UT-Austin conducts study to reduce suicide risk in LGBTQ+ youth

Kevin Vu, News reporter

Editor’s Note: This article first appeared in the October 11 flipbook. 

Trigger Warning: suicide

UT-Austin and UT Southwestern Medical Center researchers are studying intervention methods to determine effective methods in reducing suicide risk for LGBTQ+ youth.

 The study, a partnership between researchers from the Steve Hicks School of Social Work, Dell Medical School, UT Southwestern and Texas Health Institute, will launch in January 2022. Phillip Schnarrs, a population health associate professor and co-principal investigator for the study, said the team will work with nearly 600 LGBTQ+ young adults from the Dallas and Austin areas who have thought about suicide. 

 The team will look at two different interventions. One of the interventions called Suicidal Teens Accessing Treatment After an Emergency Department Visit will link individuals with health or mental care professionals that will follow up with the patients after an emergency room visit. The second program, which is called the Youth-Nominated Support Team, will do the same but also train a support person, like a family member or friend chosen by the patient, he said.

 The researchers will receive feedback from patients, family members and the project’s advisory board to see whether the interventions are working and what they can change about them, Schnarrs said.

“What (this study) is doing is it’s trying to move the prevention from after attempt to before attempt,” Schnarrs said. “We want to reach people before they even attempt suicide.”

Schnarrs said LGBTQ+ individuals are more likely to have suicidal thoughts compared to other groups because of their experience living in environments full of discrimination and stigma. According to the Trevor Project, a nonprofit organization focused on suicide prevention efforts among LGBTQ+ individuals, 42% of LGBTQ+ youth across the country seriously considered attempting suicide in the past year.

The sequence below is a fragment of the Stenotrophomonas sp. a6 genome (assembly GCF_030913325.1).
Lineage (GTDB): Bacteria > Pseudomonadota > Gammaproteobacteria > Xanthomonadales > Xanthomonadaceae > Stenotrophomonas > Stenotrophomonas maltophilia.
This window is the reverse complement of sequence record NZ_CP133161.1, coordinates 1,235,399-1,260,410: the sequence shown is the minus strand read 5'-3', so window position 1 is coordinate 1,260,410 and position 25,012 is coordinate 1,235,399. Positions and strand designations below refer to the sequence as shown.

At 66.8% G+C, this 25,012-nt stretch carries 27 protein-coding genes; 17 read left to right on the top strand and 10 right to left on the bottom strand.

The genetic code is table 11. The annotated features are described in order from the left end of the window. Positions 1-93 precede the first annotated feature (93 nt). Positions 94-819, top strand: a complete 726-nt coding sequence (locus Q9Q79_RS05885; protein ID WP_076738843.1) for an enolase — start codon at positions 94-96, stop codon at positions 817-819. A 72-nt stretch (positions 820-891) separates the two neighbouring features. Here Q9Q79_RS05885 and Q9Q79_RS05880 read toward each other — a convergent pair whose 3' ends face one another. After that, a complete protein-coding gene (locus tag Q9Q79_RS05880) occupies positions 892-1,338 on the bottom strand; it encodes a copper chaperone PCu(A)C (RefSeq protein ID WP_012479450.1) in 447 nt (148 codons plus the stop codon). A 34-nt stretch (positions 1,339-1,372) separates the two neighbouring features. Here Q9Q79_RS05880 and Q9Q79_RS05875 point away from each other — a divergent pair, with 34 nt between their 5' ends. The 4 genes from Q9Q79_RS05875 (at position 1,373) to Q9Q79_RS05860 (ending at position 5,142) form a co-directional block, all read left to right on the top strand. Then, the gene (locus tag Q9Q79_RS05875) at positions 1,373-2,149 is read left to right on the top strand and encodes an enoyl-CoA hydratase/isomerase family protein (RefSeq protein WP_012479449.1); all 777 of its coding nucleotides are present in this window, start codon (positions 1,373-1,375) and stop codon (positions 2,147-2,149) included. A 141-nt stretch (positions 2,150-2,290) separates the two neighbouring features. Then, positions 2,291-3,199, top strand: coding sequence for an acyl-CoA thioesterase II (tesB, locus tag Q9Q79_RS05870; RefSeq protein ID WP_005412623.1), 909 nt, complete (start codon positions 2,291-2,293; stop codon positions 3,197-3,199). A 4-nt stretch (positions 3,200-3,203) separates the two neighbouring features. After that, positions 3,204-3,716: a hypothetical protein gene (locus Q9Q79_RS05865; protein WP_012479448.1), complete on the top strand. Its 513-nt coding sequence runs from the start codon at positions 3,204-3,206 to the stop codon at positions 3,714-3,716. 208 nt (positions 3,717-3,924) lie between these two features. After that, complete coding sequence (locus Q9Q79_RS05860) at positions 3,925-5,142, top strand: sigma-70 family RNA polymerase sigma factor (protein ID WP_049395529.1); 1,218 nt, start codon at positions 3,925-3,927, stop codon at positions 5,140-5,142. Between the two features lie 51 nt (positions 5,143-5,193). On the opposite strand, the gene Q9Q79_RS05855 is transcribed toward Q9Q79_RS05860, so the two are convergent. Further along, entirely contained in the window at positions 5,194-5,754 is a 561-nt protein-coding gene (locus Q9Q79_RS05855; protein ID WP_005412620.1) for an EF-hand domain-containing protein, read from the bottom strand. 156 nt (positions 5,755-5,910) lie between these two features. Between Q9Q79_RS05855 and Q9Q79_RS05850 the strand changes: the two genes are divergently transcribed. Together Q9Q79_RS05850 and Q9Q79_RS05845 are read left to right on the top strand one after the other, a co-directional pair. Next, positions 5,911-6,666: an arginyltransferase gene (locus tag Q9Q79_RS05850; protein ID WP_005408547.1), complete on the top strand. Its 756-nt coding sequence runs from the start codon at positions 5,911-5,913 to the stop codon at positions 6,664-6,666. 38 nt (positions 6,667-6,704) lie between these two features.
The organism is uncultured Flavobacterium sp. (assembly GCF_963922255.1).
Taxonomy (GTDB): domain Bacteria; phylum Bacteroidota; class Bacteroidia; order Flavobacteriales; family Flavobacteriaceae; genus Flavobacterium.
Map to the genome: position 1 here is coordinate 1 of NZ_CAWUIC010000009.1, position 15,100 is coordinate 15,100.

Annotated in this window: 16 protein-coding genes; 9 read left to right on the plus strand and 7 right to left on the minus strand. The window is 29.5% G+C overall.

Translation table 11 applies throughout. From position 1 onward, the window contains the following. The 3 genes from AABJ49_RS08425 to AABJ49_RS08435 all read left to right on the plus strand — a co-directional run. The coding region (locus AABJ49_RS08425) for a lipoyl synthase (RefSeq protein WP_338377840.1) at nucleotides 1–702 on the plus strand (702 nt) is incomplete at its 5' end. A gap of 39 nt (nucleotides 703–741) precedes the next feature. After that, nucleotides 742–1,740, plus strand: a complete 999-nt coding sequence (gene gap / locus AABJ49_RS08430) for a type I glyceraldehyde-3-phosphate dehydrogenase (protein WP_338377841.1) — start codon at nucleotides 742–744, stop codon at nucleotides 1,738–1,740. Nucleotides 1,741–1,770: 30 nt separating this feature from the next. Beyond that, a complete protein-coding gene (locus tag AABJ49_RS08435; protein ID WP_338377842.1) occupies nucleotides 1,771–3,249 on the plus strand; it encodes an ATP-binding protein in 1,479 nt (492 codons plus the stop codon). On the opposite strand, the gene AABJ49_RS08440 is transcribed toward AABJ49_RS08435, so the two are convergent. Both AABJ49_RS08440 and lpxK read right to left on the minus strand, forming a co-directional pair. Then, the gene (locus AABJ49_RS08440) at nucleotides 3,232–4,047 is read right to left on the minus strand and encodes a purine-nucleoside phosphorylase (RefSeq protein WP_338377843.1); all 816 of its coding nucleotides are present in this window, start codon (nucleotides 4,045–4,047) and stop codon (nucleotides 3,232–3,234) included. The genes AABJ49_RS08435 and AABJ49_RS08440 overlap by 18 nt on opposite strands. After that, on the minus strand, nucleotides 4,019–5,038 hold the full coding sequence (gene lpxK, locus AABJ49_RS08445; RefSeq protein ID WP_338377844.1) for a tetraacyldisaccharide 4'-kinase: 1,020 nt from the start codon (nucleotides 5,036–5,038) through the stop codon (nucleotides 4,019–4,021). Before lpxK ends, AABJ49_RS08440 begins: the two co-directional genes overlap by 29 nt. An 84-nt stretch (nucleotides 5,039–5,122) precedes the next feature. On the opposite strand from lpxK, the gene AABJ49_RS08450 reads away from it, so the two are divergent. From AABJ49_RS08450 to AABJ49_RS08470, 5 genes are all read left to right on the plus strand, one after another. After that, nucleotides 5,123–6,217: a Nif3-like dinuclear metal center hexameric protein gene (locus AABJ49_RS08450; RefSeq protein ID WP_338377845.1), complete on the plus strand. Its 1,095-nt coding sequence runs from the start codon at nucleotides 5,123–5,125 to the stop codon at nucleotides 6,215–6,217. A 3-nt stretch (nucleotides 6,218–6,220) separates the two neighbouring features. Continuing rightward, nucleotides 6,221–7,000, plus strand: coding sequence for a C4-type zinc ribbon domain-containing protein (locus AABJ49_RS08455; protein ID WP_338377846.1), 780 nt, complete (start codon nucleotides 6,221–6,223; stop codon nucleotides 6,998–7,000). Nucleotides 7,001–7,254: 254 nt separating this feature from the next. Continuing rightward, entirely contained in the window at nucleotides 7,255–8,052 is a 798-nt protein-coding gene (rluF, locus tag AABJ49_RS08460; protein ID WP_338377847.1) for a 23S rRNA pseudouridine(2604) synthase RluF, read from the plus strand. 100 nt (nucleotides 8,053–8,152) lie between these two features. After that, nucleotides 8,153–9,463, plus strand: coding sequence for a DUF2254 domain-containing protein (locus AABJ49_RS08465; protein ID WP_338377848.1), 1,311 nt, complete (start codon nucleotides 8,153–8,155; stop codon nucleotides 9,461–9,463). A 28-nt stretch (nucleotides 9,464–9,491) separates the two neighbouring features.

“LGBTQ individuals are often in environments that are not accepting of them as gender and sexual minorities,” Schnarrs said. “I think that wears on people and especially LGBTQ young people.”

Lauren Gulbas, a social work associate professor and co-investigator of the study, said despite the number of LGBTQ+ individuals who are at risk of suicidal thoughts, they are understudied in the field.

“Currently, most research focuses on straight individuals, yet sexual and gender diverse young adults are at the highest risk of suicidal thoughts and behavior,” Gulbas said.

 Gulbas said the team is focusing on matching people with doctors instead of therapists because some patients could be concerned that their therapist is not affirming of their sexuality or gender identity, which makes it difficult to build trust.

Gulbas said she hopes the study will help reduce suicide risk among LGBTQ+ youth. 

“I’m a mother, and I’ve worked with adolescents and … individuals who have attempted suicide,” Gulbas said. “And that is really the last thing you want a person close to you to either feel, have thoughts about or to attempt. I can still remember with crystal clarity the story of one particular adolescent that still sticks with me 10 years later.”